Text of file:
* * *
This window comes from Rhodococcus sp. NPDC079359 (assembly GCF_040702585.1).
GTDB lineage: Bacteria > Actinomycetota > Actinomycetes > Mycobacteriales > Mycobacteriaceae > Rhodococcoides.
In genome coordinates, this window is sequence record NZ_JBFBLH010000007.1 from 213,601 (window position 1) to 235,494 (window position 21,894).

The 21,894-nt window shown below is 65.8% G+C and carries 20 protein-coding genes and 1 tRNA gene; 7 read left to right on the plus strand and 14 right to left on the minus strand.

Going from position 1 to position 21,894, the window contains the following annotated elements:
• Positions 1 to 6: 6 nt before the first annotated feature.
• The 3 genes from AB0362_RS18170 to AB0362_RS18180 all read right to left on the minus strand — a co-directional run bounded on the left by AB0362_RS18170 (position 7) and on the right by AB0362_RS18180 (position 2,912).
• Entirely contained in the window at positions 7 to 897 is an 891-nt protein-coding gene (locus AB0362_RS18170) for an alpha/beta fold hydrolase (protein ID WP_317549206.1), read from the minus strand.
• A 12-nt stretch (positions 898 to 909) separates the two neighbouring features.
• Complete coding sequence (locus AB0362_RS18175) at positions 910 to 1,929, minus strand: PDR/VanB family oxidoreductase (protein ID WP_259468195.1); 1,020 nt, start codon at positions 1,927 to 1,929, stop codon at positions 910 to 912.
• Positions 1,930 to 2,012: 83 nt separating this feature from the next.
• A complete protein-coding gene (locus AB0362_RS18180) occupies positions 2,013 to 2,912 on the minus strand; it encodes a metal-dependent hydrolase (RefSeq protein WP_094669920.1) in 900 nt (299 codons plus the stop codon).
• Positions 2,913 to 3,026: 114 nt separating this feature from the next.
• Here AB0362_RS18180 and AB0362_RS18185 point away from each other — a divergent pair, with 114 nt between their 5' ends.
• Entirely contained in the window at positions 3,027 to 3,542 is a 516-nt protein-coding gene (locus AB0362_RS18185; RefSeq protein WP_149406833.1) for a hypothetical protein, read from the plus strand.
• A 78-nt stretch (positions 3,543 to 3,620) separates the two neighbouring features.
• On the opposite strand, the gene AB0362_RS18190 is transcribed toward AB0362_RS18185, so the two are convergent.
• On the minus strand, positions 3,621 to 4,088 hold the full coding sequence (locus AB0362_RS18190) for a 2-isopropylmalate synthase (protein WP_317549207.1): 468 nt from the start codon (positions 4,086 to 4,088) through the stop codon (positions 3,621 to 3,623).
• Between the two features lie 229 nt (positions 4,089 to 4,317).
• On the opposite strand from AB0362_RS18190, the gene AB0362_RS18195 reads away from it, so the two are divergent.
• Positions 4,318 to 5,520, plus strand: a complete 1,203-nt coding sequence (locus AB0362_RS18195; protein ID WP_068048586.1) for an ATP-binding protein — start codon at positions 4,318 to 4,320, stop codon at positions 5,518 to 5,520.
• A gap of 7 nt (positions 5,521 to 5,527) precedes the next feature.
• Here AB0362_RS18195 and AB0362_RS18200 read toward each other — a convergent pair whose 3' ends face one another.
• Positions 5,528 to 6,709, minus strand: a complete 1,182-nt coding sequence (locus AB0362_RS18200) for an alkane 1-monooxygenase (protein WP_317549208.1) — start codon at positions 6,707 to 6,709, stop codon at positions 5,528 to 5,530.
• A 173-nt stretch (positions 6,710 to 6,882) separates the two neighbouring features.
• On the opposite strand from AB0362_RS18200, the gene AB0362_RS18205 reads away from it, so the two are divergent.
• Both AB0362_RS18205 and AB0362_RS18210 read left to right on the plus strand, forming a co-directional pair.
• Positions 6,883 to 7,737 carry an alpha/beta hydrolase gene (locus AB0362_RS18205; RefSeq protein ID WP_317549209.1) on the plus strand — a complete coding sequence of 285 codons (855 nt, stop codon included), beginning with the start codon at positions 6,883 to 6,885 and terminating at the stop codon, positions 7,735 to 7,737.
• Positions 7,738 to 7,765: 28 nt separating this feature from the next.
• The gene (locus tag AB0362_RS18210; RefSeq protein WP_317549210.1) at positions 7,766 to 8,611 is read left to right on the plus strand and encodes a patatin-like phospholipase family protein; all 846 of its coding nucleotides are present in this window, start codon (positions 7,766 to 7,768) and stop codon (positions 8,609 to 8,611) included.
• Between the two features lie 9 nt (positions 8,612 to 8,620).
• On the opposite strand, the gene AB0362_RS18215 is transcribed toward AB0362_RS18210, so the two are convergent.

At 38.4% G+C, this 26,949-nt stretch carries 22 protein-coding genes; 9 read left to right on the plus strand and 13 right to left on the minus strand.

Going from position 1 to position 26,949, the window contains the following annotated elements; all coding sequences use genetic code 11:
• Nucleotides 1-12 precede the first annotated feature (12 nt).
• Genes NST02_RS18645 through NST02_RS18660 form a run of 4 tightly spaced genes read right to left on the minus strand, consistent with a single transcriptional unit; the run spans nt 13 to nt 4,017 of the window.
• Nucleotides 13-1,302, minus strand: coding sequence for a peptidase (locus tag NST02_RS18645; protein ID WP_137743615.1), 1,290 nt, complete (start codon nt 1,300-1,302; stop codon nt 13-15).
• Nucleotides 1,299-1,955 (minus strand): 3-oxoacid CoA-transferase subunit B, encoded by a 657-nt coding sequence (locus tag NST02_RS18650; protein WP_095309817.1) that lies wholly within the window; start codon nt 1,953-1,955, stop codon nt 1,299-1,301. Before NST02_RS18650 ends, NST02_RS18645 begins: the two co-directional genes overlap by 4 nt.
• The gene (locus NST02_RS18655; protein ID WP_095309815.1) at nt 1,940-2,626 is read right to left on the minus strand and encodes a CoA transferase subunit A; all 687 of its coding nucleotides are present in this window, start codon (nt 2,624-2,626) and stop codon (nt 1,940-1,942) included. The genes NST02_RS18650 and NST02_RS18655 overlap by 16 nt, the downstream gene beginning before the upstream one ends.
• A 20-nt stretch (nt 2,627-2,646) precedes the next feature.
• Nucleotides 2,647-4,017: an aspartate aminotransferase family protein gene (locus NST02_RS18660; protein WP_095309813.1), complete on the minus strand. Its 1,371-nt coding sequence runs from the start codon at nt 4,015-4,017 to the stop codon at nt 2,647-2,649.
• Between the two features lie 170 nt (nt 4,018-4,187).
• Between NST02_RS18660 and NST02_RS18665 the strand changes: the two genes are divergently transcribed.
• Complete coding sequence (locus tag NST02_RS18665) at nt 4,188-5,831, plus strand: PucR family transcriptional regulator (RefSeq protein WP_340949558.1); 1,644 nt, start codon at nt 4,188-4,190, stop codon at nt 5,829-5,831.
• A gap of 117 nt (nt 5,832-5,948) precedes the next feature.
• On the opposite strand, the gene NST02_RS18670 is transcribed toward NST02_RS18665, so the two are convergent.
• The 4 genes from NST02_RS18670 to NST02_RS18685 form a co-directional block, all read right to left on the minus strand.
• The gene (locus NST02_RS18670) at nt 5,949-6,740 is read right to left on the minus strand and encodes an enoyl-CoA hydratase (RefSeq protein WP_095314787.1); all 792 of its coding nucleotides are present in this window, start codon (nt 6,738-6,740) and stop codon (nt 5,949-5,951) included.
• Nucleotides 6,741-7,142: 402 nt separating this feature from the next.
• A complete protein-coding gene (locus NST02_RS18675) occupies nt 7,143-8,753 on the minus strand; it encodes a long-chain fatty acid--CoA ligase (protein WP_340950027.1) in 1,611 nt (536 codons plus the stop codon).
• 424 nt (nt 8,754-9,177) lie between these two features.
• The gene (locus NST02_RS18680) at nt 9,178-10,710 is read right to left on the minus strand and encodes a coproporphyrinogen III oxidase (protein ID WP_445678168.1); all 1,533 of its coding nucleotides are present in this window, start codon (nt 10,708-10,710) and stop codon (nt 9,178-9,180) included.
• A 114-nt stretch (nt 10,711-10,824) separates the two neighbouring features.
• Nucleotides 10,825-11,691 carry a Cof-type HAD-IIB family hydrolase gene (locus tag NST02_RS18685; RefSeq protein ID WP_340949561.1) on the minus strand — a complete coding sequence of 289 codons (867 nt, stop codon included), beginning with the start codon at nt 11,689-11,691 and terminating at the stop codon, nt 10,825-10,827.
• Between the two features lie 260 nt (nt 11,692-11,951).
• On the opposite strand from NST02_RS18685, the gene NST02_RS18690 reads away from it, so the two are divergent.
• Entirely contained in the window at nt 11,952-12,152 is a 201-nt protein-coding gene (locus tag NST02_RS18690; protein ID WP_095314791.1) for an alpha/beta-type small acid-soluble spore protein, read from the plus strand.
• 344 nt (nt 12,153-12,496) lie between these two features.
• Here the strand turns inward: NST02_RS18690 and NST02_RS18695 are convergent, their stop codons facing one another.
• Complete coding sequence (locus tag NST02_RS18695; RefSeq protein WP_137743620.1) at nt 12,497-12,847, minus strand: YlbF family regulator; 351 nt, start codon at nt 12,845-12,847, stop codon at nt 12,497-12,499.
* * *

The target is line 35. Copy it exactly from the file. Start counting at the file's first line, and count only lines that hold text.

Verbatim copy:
• Nucleotides 1-12 precede the first annotated feature (12 nt).